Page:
Dynamic Balance – A Fresh Look

 [Note: This post is best appreciated through the discarding of a ‘confirmation bias’ which leads humans to “Search for, interpret, focus on, and remember information in a way that confirms one’s preconceptions”]


 What is dynamic balance and why does it need a fresh look?

According to the wisdom of a group of the top minds in golf instruction in the 1970s, dynamic balance requires “Having the appropriate weight shift during golf swing while maintaining body control”.

That definition was a part of a paper by Dr. Gary Wiren titled ‘Ball Flight Laws, Principles and Preferences’, in which dynamic balance was one of 14 ‘principles of higher order’ and thus very important. The paper also stated that ‘hanging back’ during the downswing could cause directional and distance issues.

Despite considerable subsequent research (see in the DETAILS section below), no one has fully explained exactly how weight shift (more appropriately referred to as center of mass or COM shift) can be ‘appropriate’, how it might be observed/measured, and how it causes directional and distance issues.

The most common-sense definition for dynamic balance (more in the DETAILS section below) is to have the upper body/torso stacked directly above the lower body/legs at impact, so that the body-part that delivers the arms and club to a stationary ball on the ground is centered on top of its ‘base’. After all, at address, the two body parts are fairly well stacked. Moreover, as the ball does not move during a golfer’s backswing, why wouldn’t they be stacked at impact?

If the two parts do not stack up, the arms and hands have to make compensations like ‘flipping’, or the pelvis has to slide or tilt to somehow get the arms to reach over to deliver the club to the ball.

Imagine how the person in picture on the left might have more inconsistencies that the person in the picture on the right, especially if he cannot flip or slide at the right moment in the downswing.

 Every time the motor control system has to make compensatory downswing movements there is a chance of inconsistency, of both direction and distance, even amongst the best golfers in the world, especially under pressure.

Even a great golfer like Rory McIlroy, who has the modern backward torso lean-back, has inconsistencies. Mainly because when his timing is messed up, he too has to make compensations to deliver the club to the ball from his unstacked position.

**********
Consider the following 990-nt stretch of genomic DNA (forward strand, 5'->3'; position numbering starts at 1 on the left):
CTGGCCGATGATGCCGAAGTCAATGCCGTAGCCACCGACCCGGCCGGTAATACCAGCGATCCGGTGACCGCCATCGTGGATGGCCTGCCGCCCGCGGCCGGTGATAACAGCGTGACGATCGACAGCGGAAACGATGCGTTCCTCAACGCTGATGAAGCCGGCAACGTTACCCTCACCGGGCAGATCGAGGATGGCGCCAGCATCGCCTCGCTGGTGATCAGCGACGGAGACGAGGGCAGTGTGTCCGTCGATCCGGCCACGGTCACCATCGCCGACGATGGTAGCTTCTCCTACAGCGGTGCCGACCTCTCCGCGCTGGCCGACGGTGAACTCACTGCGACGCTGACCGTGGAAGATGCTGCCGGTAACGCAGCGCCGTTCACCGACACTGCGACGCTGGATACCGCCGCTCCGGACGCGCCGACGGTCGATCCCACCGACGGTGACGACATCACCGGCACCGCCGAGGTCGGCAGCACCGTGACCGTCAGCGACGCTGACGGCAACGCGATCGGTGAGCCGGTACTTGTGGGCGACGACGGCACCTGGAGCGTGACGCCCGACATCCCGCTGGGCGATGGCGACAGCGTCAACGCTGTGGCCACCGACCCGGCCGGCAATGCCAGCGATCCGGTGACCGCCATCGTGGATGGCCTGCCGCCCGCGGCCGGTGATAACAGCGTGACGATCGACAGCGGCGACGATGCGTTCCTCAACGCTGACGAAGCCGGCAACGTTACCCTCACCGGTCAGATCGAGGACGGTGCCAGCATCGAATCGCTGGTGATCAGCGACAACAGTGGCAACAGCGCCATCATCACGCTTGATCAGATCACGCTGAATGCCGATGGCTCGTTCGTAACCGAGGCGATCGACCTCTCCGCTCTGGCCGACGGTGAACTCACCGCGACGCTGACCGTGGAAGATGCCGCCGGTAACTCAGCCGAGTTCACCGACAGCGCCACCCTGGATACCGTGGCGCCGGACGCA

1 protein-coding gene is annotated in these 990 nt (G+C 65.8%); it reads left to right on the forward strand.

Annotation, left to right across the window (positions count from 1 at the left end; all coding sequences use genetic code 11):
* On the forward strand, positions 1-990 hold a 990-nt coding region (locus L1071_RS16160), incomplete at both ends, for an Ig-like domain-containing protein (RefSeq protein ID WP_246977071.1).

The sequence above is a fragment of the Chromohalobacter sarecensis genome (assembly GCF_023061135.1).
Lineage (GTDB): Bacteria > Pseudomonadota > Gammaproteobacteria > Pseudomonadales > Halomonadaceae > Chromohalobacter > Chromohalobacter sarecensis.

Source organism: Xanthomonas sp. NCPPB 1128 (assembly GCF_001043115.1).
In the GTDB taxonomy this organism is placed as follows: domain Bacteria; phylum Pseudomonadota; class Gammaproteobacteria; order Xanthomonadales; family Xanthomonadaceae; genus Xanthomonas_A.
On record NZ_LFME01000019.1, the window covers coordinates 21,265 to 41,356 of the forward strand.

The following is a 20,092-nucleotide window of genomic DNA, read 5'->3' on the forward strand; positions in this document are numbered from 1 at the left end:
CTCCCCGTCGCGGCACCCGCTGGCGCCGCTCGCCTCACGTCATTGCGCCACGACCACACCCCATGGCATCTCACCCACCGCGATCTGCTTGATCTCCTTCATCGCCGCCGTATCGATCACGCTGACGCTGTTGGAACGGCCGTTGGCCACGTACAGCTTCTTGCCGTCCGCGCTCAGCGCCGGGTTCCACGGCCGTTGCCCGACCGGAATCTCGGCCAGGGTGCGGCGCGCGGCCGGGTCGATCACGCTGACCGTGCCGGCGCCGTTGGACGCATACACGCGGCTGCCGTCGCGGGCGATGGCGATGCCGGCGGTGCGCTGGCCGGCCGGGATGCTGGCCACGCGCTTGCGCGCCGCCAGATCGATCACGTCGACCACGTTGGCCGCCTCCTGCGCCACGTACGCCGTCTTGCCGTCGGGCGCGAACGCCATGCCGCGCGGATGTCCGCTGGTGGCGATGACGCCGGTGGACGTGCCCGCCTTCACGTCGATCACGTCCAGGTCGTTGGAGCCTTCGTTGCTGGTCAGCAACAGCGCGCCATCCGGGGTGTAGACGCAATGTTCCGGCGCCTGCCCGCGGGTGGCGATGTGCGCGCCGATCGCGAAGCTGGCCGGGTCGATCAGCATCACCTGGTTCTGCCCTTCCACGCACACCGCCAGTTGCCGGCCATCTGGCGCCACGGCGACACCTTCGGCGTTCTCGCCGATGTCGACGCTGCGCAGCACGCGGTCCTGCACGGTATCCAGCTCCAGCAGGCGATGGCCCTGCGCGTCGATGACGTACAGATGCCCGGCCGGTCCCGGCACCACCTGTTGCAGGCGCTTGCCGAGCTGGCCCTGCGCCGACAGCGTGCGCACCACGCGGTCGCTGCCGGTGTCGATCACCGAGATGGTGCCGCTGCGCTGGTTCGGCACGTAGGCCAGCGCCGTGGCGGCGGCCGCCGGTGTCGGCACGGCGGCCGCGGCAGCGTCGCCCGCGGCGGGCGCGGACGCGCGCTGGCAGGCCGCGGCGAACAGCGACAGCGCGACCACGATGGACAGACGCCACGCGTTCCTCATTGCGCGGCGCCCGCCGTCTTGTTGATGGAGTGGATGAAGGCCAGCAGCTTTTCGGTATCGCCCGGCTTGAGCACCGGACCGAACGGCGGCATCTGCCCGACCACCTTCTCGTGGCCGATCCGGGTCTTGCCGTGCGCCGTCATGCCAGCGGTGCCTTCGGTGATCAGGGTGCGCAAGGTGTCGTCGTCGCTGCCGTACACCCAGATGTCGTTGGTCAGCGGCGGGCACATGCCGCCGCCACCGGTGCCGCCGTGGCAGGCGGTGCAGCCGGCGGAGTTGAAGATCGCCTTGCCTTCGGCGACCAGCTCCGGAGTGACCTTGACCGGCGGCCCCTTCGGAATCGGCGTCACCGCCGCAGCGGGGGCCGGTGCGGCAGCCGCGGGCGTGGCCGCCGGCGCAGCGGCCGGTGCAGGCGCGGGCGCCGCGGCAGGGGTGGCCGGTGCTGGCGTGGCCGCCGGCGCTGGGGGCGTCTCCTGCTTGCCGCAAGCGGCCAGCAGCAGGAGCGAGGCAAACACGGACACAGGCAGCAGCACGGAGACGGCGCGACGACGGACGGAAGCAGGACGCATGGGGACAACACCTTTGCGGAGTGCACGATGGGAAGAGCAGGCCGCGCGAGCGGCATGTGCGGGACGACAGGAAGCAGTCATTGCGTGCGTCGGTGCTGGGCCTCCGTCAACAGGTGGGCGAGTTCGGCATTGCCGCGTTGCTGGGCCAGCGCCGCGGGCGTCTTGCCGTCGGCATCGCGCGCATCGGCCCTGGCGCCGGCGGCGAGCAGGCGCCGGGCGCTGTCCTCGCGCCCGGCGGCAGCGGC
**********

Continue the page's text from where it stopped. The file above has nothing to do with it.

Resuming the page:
The pictures above are screen shots from a very recent youtube video. So, the picture on the right was not quite at impact.

In the picture on the right you can see that his hands are already on top of the ball but his clubhead still needs to get to the ball. What will his arms, given his unstacked body, have to do to get the club to reach the ball (orange line)? He probably cannot jump up much further, so he will probably have to do something last-minute with his arms and hands. Or rotate his pelvis more. And he does!

As his pelvis rotates more, his forearms roll over (the tell-tale sign of forearm roll-over is that his trail elbow is facing down the line instead of behind him). Can you imagine how that movement is a weakness for him as it could easily lead to clubface control issues when his timing gets messed up, say under pressure?

TRY THIS to better understand the importance of stacking the top of the body over the bottom (and thus reducing the need for complex downswing torso motions):

Get to the top of your backswing and then, without moving the body, legs or head at all, simply straighten your arms and hands. From a ‘typical’ top of backswing position, the arms are only at about waist high when they straighten, so that the body must make considerable sideways and rotational movement to get stacked and that might get messed up under various conditions.

When a swing remains mainly fairly stacked from address to impact, the straightened arms drop almost all the way to the ball – leaving limited opportunities for body misalignments. The golf instructors of old said it best when they asked golfers to ‘swing in a barrel’ or keep the upper and lower bodies stacked on top of one another.

Golfers, start 2024 by making a non-compensatory golf swing with proven results for both performance improvement and injury risk reduction!

The Minimalist Golf Swing (MGS) improves performance by using only those positions and muscles that actually deliver required speed to the arms and club and no more. It also reduces injury risk because the moment arms of many forces get reduced from stacked shoulders and pelvis.


I Several researchers have studied dynamic balance in the golf swing. Earlier studies actually measured static balance (during stationary standing) which is not the same as dynamic balance.